Binder; "Robert Bell Bradley, Philosopher-Poet and POW."
Mr. Robert Bradley (1921-2009) is known as "The Poet of World War Two."
Mr. Bradley lived with his family on the Hunterstown Road near Bonneauville. During WWII he served as an Aid Man (medic). Whenever he had any military off-time he loved writing poetry. It was his "favorite pastime." During the course of combat Mr. Bradley was captured by German troops. As a POW he "scrounged bits of paper and cardboard and pencil nubs," so that he could continue his passion while being held captive.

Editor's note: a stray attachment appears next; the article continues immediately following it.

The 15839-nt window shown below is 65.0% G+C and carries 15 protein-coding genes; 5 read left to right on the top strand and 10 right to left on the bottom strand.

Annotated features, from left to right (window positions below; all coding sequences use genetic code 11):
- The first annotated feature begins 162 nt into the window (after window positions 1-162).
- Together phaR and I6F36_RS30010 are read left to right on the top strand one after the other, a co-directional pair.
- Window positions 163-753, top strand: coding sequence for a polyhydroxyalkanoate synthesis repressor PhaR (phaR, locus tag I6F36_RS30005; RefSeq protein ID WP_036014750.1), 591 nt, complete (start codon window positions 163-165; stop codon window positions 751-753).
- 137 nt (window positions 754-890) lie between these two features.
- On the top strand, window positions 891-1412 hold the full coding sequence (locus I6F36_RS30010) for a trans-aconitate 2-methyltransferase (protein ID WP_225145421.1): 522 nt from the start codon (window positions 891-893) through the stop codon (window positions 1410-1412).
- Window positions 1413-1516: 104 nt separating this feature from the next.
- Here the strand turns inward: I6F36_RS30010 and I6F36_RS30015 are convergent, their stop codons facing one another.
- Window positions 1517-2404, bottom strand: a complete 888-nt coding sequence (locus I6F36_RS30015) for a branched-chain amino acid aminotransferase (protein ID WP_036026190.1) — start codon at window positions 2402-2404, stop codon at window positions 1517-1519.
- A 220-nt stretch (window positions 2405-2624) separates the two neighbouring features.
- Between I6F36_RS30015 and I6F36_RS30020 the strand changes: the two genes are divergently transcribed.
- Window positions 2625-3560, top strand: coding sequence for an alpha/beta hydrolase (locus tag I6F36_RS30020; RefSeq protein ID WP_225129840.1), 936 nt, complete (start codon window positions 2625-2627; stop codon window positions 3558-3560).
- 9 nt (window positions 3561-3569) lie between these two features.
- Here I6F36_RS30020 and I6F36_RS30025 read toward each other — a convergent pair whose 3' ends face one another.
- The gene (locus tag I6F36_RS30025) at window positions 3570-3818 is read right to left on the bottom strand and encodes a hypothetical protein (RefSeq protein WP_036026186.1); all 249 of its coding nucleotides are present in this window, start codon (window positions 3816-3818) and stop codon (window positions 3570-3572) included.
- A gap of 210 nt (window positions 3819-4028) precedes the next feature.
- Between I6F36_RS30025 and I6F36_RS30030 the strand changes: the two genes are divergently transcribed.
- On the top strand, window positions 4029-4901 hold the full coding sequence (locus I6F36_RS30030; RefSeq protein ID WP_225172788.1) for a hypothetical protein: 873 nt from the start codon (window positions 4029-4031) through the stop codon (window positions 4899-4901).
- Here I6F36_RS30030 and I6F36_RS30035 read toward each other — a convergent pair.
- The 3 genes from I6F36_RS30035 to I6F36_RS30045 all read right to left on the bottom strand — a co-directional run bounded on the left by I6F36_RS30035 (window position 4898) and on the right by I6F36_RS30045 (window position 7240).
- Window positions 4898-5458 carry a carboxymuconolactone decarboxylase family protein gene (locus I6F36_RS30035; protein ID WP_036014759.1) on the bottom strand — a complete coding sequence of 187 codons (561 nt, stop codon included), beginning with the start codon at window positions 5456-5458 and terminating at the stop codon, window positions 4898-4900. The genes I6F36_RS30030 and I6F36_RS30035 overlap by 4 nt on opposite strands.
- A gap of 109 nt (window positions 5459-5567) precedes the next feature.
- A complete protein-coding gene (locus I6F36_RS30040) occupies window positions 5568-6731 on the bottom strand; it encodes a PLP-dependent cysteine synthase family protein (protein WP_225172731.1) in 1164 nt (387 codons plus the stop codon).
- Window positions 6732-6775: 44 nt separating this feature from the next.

Sometime after America and her allies invaded Germany and it became obvious to the Germans that they were going to loose the war, the guards at Stalag III C, simply walked off their posts and left the POW camp unguarded. "It took quite a while before us ragged lot of prisoners were able to return to American camps without being misidentified as enemy, and slaughtered. We had no American flag with which to identify ourselves."
After the war Mr. Bradley continued to write poetry until his death. He won awards for his writings in several countries around the world.
This binder contains newspaper clippings on the subject of his poetry. It also includes a thirty-six line poem titled "Bonneauville," along with correspondence related to the verse.
|Acquired from:||Robert Bell Bradley|